All eyes will be on Moscow on Thursday as the 2018 World Cup finally gets underway. Mark O'Haire analyses the Outright Winner market ahead of the big kick-off...
"The collusion course with Germany is the major obstacle to overcome but at the prices, the Iberians appear the best value option to take."
All eyes will be on Moscow on July 15 as the 2018 World Cup build-up reaches a crescendo. While all 32 nations will have aspirations of a glorious midsummer night's dream, only a select few will have realistic claims in taking top honours.
With 20 previous tournaments producing only eight different victors, the World Cup isn't too far shy of a closed shop. The 2010 World Cup final is the only final not to feature at least one of Brazil, Germany, Argentina or Italy, while the average price of a World Cup winner since 1986 is just 6/1, suggesting it's hard to look beyond the top four in the market. So that's where we'll start.
The leading contenders...
Brazil have been a popular selection with punters over the past 18 months and were backed into favouritism early this year. It's easy to see why, with head coach Tite revitalising and rebuilding the Selecao after a disastrous two-year spell in the aftermath of their horrendous 2014 exit.
The Samba Boys strolled through CONMEBOL qualification and head to Russia in fine fettle. Crucially, star man Neymar appears to have fully recovered from injury to take his place amongst a frighteningly good front three.
However, Dani Alves' absence is a blow. An outstanding attacking full-back, the veteran is also a key player in the dressing room and doubts are beginning to surface over their defensive ability.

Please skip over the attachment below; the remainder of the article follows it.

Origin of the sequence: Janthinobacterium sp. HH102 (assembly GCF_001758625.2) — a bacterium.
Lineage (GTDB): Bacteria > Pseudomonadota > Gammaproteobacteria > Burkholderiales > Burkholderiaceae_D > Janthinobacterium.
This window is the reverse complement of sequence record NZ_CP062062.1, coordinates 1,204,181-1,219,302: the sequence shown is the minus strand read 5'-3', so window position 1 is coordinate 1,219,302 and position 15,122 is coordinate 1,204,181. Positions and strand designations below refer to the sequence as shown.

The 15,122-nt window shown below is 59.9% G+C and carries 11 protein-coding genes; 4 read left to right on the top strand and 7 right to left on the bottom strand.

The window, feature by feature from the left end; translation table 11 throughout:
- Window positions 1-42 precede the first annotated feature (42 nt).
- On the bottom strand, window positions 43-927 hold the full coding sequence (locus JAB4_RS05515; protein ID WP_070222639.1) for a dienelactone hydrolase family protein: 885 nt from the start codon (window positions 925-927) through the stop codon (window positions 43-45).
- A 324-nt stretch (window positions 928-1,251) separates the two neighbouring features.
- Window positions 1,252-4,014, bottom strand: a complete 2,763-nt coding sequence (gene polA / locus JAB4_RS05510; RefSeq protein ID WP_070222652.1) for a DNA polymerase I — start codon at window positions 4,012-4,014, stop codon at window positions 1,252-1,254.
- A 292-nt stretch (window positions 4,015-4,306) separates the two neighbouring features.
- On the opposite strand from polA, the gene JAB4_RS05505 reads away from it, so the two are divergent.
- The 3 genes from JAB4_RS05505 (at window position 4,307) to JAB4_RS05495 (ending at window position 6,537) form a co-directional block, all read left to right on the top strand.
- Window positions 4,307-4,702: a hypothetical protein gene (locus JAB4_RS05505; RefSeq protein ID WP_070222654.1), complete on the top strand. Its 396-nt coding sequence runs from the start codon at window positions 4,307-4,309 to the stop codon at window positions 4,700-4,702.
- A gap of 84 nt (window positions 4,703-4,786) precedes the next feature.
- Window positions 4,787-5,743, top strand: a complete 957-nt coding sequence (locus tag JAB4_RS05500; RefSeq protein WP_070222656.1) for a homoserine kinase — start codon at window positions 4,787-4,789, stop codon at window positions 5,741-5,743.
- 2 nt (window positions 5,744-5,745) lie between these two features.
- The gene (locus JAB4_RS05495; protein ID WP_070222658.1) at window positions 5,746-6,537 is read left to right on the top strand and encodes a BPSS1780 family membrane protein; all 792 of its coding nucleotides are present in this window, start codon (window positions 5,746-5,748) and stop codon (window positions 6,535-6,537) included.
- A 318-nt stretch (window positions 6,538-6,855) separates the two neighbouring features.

Brazil are the only non-European side to claim outright glory on this continent across 10 previous tournaments - that came way back in 1958 - and the current crop have a potentially tricky path to the final, suggesting they might not be capable of justifying their position at the peak of the market.
Bettors' interest in Germany has cooled in 2018 with Joachim Low's men winless in five friendlies before arriving in Russia. However, few should seriously wish to oppose Die Mannschaft with the defending champions boasting a quite phenomenal record at major tournaments.
Germany have reached at least the semi-finals in all bar five of their previous 18 outings at the World Cup and contested the competition's showpiece final in half of the past 12 renewals. The four-time winners are the very definition of a tournament team.
As the saying goes in Deutschland, 'A bad Germany goes to the World Cup final, a good one wins it' and there are few faults in the 2018 vintage. A plethora of young, burgeoning talent is in-twinned with experience and know-how, while few teams can match the temperament of Die Mannschaft, marking them out as major contenders to retain their crown.
Spain are attempting to rediscover their mojo after two poor tournaments and La Roja's outright price appeals. A devilishly difficult group-stage draw has pushed Julen Lopetegui's troops out in the market and a seismic semi-final contest with Germany is forecast according to the odds.
Seven of their proposed all-star XI hail from Barcelona and Real Madrid and crucially, the squad now has options and versatility in forward areas. Lopetegui has also returned to Spain's blueprint for mesmeric short-passing game and implemented a relentless and suffocating pressing style out of possession.
La Roja are unbeaten since their Last 16 exit against Italy at Euro 2016 and the energy, confidence and motivation has been restored. The collusion course with Germany is the major obstacle to overcome but at the prices, the Iberians appear the best value option to take.
France pitch up with arguably their greatest generation of talent since their 1998 triumph on home soil. Les Blues are packed with potential but could this competition have come four years too soon for some? Possibly.